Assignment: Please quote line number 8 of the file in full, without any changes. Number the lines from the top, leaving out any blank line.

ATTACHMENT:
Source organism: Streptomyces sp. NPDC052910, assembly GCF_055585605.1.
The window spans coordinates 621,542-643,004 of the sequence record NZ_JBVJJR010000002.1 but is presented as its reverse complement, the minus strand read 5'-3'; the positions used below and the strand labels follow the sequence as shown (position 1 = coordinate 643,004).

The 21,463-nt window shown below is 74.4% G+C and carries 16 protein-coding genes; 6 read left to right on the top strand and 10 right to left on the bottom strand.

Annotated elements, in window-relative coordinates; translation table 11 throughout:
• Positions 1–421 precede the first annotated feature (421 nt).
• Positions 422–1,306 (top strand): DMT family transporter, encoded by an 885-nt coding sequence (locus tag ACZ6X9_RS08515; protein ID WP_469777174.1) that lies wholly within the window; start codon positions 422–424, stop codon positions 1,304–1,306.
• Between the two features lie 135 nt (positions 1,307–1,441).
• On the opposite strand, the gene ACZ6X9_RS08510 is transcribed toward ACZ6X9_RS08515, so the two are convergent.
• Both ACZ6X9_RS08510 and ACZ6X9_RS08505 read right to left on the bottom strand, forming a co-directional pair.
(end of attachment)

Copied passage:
• On the opposite strand, the gene ACZ6X9_RS08510 is transcribed toward ACZ6X9_RS08515, so the two are convergent.